I struggle with the “you’re so incredible!” sentiment I often hear. I’m not all that different from anyone else. I asked my mother once if she saw anything in me that would have given her an indication about the woman I’ve become, and she smiled and said, not really but you asked a lot of questions and always had a bright idea you were dragging your younger brothers into! My family likes to joke that my tombstone will one day read, “Jess had an idea.” It would be accurate, to say the least.
In all honesty, I’m simply a mom who was determined to make the world a little bit more accommodating and aware for herself, her child, and her family, and in that determination, I moved toward change. Nothing I’ve created or accomplished happened overnight. NOTHING. I’ve slowly trudged through the muck for everything I’ve seen turn to gold. Getting my Bachelor’s Degree took 5 years. My Masters, 10! My first book, 12 years, and the second, 4. The Unseen Documentary also took 4 years to complete and for The Lucas Project, it was during the fifth year (2023!) that things finally took off, and we received the funding needed to be a “legit” nonprofit.
Anything worthwhile takes time, but in the meantime, if you’re not moving and grooving, your “thing” isn’t either. In my humble opinion, it doesn’t even take much intelligence. I’m not all that smart (B student through undergrad), but I am extremely curious and consistent. I consistently work toward progress, and when I get stuck, I curiously seek out answers or solutions. I’m also a huge believer in throwing darts at the board. Gosh, for every dart that has stuck, I’ve probably witnessed 50 fall to the ground! But – you don’t ever receive the joy from the one that sticks if you don’t throw a few. You gotta try, right?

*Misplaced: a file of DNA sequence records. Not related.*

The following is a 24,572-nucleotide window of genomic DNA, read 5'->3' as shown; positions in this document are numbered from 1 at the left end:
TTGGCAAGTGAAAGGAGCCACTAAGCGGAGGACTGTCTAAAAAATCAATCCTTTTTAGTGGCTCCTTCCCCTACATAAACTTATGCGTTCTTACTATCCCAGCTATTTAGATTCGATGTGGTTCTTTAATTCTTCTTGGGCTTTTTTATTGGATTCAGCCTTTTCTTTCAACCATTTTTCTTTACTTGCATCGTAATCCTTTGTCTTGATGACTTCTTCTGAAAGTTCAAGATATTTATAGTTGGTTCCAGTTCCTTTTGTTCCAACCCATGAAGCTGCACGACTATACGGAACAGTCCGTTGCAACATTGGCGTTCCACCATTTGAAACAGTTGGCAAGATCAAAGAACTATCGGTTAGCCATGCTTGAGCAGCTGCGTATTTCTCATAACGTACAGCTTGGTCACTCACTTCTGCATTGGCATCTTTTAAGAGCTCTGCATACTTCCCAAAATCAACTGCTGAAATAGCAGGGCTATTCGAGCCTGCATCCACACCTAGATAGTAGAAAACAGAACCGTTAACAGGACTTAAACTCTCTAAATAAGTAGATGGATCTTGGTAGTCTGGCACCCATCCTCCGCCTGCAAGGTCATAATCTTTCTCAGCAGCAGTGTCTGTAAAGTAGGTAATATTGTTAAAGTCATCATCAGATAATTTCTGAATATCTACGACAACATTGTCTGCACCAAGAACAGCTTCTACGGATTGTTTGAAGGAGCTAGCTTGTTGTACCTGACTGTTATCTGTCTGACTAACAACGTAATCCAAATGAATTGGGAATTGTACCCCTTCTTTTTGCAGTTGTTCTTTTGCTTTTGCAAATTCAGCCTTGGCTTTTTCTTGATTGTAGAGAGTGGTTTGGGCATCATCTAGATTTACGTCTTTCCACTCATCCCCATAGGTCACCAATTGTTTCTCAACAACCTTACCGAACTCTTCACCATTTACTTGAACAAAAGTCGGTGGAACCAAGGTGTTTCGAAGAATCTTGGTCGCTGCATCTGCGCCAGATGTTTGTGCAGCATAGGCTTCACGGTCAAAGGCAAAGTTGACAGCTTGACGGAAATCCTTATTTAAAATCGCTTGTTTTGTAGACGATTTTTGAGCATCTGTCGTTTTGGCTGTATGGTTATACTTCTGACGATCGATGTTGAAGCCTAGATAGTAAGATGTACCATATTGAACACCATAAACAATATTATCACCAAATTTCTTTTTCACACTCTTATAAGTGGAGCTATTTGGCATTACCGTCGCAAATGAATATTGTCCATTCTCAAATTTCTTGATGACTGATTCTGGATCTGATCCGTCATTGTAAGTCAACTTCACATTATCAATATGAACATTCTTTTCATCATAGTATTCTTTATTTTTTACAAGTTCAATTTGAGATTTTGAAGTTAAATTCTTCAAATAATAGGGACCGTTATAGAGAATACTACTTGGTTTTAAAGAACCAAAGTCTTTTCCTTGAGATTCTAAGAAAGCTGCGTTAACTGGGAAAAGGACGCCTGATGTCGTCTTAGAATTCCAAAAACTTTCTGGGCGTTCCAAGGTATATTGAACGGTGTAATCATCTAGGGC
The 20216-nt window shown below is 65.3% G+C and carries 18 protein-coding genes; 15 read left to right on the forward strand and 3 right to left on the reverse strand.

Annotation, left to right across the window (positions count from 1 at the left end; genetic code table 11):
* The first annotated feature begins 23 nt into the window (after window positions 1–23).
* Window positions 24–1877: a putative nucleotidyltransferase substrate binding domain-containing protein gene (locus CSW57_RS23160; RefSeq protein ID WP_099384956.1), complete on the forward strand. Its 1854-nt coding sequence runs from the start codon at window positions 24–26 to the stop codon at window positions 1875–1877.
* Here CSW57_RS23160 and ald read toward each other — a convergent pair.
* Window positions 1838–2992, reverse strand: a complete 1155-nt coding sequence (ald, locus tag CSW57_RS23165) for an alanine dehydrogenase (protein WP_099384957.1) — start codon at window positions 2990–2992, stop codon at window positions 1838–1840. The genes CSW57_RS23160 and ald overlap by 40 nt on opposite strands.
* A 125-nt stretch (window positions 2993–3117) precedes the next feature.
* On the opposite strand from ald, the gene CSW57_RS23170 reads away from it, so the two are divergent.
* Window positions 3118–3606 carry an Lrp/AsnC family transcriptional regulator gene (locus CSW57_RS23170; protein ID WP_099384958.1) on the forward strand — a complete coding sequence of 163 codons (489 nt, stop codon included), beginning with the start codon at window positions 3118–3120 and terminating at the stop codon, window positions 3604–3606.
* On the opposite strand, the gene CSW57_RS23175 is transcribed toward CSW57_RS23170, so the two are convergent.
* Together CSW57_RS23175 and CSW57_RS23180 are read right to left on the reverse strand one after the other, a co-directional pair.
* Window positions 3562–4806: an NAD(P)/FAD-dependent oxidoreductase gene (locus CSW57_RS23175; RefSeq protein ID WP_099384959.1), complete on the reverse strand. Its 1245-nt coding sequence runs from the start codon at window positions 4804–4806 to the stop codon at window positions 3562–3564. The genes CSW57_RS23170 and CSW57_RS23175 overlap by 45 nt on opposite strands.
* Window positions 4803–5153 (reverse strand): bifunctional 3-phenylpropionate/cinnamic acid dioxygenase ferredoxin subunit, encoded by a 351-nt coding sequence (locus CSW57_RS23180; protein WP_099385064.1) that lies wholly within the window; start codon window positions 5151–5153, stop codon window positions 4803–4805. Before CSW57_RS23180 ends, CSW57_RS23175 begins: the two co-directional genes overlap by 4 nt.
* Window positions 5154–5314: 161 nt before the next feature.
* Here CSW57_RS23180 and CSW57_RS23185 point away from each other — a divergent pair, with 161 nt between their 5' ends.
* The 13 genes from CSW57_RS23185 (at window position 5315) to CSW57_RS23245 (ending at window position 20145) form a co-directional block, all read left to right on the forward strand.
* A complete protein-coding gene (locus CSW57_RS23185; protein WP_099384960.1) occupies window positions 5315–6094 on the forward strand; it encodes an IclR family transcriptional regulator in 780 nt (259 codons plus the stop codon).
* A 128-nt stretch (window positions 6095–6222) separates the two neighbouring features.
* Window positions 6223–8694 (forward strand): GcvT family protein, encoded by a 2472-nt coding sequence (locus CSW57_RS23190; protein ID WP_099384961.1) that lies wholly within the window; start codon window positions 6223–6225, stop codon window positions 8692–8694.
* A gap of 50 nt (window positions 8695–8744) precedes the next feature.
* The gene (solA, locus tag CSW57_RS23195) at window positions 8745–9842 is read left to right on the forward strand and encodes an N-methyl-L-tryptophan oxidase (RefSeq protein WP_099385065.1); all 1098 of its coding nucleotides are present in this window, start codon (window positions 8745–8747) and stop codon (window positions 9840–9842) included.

And you absolutely must become okay with the word “NO”.
No is not personal. No is simply, “this is not for you right now or maybe ever.” No can be a massive layer of protection against something that would not be good for you when viewed through the rearview mirror. I had lots of no’s in my early years that turned to yes’s later on. Yes’s, that if they had been granted early on, might have been extremely detrimental to my new fragile family that was struggling with blending, adoption, special needs, and grief; however, many of those no’s later turned to yes. Yes’s when those in authority witnessed my consistent determination which led to progress which led to whatever the thing might be: book, film, nonprofit, or podcast. People change their minds all the time and are drawn to those who don’t give up easily. The darts that do stick sometimes open big doors like the dart I threw at the board in 2018 when I broadcasted my big idea for a documentary on Facebook. That dart not only stuck but provided an opportunity to throw a bunch of darts at close range which has led to many recent yes’s which will lead to awareness and change for caregivers.
I want to encourage you today to throw a dart. Release an arrow into the world and be completely ok with the response. And in the meantime, do the next right thing towards progress, and do it every day. You’ll be amazed at how quickly your dart board begins to fill up.
Just keep livin.